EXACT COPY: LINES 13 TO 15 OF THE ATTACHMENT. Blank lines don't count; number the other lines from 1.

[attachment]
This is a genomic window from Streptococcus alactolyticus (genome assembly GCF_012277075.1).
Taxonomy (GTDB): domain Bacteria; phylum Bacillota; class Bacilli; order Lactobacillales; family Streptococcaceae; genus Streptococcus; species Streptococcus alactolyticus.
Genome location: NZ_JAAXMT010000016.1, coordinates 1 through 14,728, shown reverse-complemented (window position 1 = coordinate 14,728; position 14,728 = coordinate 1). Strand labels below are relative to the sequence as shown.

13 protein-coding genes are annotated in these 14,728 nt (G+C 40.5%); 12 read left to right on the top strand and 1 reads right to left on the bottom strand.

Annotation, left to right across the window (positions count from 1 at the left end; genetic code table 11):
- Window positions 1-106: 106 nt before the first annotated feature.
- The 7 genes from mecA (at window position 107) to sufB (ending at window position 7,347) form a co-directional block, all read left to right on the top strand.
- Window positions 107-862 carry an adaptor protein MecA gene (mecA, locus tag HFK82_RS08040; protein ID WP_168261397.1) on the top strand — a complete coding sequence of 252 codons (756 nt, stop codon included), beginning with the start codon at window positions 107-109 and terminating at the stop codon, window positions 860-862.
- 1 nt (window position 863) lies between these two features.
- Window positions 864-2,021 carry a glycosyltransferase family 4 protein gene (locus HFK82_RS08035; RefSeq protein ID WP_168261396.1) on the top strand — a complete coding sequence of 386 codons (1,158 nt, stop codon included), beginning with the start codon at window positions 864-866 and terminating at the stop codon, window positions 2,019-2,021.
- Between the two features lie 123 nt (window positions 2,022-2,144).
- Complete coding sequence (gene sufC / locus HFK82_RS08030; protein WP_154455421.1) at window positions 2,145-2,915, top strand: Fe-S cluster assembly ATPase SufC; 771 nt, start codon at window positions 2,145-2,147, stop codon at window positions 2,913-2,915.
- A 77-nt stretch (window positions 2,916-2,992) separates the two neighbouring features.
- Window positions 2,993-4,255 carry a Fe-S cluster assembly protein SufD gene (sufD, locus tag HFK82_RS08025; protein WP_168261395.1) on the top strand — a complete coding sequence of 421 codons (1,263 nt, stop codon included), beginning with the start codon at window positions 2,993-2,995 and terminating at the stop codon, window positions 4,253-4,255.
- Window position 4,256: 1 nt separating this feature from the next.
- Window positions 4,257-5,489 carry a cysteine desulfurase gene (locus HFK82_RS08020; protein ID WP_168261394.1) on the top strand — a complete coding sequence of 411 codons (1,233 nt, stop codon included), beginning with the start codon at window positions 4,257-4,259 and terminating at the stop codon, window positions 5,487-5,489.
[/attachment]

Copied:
- A 77-nt stretch (window positions 2,916-2,992) separates the two neighbouring features.
- Window positions 2,993-4,255 carry a Fe-S cluster assembly protein SufD gene (sufD, locus tag HFK82_RS08025; protein WP_168261395.1) on the top strand — a complete coding sequence of 421 codons (1,263 nt, stop codon included), beginning with the start codon at window positions 2,993-2,995 and terminating at the stop codon, window positions 4,253-4,255.
- Window position 4,256: 1 nt separating this feature from the next.